Senegal's Justice Minister Ismaila Madior Fall told reporters against a backdrop of violence. can be arrested "at any time."
"The sentence must be carried out. This is an in-absentia case, and the measure can be carried out at any time," he said.
Sonko's PASTEF party said the court's sentencing was part of a political plot - and called on citizens to take to the streets.
Thick black smoke billowed from a central university campus, where protesters had set several buses alight and threw rocks at riot police, who responded by firing tear gas.
Sonko, 48, was accused of raping a woman who worked in a massage parlour in 2021, when she was 20, and making death threats against her. He denies wrongdoing and says the charges are politically motivated.
A criminal court cleared Sonko of rape, but found him guilty of a separate offense described in the penal code as "immoral behaviour towards individuals younger than 21."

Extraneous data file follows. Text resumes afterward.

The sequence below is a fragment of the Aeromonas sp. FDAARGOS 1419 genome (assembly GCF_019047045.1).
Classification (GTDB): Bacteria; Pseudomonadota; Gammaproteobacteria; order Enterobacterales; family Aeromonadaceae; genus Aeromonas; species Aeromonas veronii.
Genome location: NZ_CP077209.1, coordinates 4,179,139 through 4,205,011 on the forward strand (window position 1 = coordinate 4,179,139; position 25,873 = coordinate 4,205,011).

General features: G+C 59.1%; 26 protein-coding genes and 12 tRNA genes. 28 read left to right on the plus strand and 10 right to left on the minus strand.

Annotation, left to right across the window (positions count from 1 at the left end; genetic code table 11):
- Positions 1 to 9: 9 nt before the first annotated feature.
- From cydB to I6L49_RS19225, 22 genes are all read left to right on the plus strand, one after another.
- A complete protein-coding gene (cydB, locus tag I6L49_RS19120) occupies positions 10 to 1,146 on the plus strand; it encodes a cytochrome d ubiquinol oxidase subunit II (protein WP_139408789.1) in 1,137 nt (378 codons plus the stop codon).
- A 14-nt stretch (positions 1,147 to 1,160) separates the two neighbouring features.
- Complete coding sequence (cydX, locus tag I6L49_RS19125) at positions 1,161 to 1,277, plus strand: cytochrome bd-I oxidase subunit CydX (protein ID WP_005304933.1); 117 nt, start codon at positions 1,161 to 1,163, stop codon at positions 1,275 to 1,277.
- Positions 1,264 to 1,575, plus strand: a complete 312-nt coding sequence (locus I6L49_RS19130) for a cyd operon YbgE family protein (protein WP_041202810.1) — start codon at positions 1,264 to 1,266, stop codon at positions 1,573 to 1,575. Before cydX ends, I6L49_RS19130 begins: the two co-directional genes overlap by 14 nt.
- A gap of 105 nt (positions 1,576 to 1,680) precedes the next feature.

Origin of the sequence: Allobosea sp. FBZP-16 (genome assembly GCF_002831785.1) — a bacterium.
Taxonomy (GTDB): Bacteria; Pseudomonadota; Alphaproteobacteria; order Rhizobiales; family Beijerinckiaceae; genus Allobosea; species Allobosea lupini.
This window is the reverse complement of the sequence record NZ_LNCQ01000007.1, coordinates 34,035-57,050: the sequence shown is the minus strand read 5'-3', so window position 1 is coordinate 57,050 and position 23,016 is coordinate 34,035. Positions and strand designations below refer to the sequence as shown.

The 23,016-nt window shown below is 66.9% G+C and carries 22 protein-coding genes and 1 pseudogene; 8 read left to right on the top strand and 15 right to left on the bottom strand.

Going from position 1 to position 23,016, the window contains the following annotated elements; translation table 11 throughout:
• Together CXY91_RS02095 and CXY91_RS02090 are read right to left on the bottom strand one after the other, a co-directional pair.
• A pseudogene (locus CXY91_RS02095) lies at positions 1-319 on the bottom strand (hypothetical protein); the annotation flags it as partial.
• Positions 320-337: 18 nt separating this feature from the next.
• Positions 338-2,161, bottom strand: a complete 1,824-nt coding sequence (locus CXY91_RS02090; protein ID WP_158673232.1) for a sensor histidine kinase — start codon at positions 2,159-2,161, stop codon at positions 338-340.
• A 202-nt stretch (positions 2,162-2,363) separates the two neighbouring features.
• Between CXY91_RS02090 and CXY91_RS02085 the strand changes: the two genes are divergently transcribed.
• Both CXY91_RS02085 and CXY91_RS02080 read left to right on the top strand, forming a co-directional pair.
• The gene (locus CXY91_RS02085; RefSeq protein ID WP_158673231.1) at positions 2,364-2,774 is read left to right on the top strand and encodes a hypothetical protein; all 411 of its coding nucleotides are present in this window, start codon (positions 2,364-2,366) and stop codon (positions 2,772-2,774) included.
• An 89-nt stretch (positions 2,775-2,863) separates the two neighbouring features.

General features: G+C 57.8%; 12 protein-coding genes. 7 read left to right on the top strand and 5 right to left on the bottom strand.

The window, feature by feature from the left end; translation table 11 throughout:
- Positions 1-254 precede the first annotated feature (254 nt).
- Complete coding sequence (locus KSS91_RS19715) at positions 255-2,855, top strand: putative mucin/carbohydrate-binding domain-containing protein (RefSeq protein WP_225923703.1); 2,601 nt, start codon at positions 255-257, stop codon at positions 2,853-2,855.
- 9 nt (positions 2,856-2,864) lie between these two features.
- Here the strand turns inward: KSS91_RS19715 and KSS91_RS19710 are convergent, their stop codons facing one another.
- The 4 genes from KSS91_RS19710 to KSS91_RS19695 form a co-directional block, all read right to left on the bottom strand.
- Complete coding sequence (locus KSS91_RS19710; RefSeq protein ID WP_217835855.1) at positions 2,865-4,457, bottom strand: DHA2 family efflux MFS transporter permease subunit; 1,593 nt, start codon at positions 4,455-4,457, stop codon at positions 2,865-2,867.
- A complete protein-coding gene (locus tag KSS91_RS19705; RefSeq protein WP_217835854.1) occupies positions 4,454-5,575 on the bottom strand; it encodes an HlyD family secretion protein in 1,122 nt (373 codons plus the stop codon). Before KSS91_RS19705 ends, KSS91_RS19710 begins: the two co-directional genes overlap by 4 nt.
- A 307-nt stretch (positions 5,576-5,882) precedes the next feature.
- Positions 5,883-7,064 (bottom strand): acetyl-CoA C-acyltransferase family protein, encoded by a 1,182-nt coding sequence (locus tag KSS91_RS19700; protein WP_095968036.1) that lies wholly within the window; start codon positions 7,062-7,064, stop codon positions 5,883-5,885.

This could prevent him from participating in February 2024 elections, according to Senegal's electoral law.
"With this sentence Sonko cannot be a candidate," said one of his lawyers, Bamba Cisse.
University law professor Ndiack Fall said Sonko could demand a retrial if he turns himself in to authorities. Sonko has refused to attend his court proceedings.
The rape case has triggered violent protests in the West African country since 2021. Sonko's supporters denounce the charges as a ploy to prevent him from running in next year's election. The government and the justice system deny this.
Sonko has garnered strong support among the young, many of whom have responded to his calls to take to the streets to protest against his judicial problems, prompting security crackdowns that have led to deaths.
Demonstrations are not uncommon in Senegal and typically increase around elections. But President Macky Sall's second term has been particularly turbulent for a country usually viewed as one of West Africa's strongest democracies.
Separately, Sonko is appealing against a six-month suspended prison sentence for libel. The implications of that case for his presidential bid are not yet clear.